Orchard Platform, a financial data startup focused on the booming alternative lending market, has raised $30 million in Series B funding, the New York company announced Thursday morning.

It's only the latest fundraising announcement this week from financial technology, or fintech, startups, as investors step up their bets on the fast-growing market. CommonBond, a student lending platform, on Tuesday announced a $35 million round; Fundbox, which provides small-business financing, on Thursday announced a $50 million round. (Last year alone, global investment in fintech companies tripled, to more than $12 billion, with most of that happening in the United States, according to CBInsights.)

"There's definitely a lot of investor interest in the space. Overall it's another validation," Matt Burton, co-founder and chief executive officer of Orchard, told me on Wednesday.

That interest is coming from pretty high-profile investors, too. Orchard has already attracted several prominent Wall Street veterans, including former Citigroup CEO Vikram Pandit, former Morgan Stanley chairman John Mack, former Visa president Hans Morris, and Capital One co-founder Nigel Morris.

Orchard's round announced Thursday, led by venture firm Thrive Capital, also included an investment from former Goldman Sachs co-president Jon Winkelried, a man who was in the running to take over the investment bank before he left in 2009. He's now a special adviser to Thrive, a firm that Fortune last year dubbed "New York's quietest success story," in part for its investments in companies including Warby Parker, Spotify, and Instagram.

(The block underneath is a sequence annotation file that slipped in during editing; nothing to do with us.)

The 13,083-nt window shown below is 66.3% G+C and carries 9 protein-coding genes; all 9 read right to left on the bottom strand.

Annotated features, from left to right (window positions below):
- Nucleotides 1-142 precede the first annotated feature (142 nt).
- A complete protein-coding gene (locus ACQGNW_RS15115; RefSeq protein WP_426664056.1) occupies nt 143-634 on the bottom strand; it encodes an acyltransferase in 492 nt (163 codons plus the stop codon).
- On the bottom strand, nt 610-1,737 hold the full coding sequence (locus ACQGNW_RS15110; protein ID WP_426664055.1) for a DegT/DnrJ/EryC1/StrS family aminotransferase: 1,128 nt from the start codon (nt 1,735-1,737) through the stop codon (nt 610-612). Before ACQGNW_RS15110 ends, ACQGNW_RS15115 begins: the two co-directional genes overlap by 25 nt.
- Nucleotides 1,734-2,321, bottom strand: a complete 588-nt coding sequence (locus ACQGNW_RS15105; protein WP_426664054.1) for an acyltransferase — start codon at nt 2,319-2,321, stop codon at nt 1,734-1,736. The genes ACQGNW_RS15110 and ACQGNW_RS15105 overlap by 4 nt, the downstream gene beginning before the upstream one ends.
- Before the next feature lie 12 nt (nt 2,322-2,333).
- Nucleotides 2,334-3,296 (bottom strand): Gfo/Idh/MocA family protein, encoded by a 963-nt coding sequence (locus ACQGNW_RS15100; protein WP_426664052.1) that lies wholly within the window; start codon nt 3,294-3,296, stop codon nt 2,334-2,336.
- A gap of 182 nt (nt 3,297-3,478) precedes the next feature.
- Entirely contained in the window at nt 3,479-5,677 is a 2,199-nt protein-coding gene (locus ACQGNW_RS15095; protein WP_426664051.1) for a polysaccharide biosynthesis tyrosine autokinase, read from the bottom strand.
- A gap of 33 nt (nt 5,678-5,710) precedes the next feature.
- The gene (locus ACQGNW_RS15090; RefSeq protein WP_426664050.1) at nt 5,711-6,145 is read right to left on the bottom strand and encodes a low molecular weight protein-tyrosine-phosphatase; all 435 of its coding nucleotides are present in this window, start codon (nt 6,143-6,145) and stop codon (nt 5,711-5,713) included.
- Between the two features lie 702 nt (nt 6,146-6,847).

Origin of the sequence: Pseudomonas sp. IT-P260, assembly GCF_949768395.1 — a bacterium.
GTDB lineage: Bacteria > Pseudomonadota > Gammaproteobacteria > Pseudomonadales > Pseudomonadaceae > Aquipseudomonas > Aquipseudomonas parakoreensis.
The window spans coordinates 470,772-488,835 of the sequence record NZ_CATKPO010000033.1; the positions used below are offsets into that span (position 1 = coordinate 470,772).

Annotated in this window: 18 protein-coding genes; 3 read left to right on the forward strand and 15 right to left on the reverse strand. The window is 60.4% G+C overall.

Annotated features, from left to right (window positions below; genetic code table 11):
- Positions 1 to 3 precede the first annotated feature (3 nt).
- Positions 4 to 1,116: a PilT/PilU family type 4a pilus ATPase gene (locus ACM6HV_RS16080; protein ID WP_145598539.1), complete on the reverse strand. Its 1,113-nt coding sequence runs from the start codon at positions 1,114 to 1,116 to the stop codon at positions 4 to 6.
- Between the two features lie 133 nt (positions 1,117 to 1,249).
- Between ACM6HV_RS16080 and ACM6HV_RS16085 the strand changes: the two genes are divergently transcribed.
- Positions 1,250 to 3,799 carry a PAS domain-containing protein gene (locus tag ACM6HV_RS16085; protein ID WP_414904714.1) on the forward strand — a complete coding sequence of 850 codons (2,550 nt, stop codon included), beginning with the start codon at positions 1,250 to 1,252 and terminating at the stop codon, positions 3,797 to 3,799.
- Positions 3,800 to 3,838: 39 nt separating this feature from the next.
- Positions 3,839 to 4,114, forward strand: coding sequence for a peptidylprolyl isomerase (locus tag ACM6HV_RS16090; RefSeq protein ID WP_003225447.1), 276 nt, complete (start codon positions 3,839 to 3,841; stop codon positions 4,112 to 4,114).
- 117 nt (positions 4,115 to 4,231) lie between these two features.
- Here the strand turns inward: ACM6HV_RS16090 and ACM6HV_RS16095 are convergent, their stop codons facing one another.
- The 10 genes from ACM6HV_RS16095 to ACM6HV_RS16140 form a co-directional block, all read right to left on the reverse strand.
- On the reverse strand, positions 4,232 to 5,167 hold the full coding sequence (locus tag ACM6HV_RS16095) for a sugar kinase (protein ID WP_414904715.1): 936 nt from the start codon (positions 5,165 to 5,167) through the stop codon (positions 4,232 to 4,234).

Orchard is much less of a household name than those companies, and what it does it much less sexy or, indeed, relevant to many Americans. But it's found and filled an important niche in the world of the online "marketplace" lending made increasingly popular by the success of Lending Club and Prosper.

When you apply online for a Lending Club loan, what you're often getting is money provided by hedge funds or other institutional investors, which buy and fund many of the loans that Lending Club arranges. Orchard makes the technology that many of those investors use to vet and choose the marketplace loans they buy.

Started just two years ago by Burton, a former ad-tech guy who sold his company to Google, and Angela Ceresnie, a risk-management veteran of American Express and Citi, Orchard now connects its investor clients with some 130 marketplace lenders. (Its two other founders are David Snitkof and Jonathan Kelfer.)

Orchard also provides services directly to three of the biggest lending platforms--Lending Club, Prosper, and Funding Circle--and Burton says the new money will help expand Orchard's services, and client list, on the loan originator side. He predicts that the company’s head count, currently at 45, will double next year, as Orchard also looks to expand offices. Its 2015 revenues are on track to be around $3 million, he said this week.

The round announced Thursday brings Orchard's total funding to $44.7 million. Valuation in the latest round was not disclosed.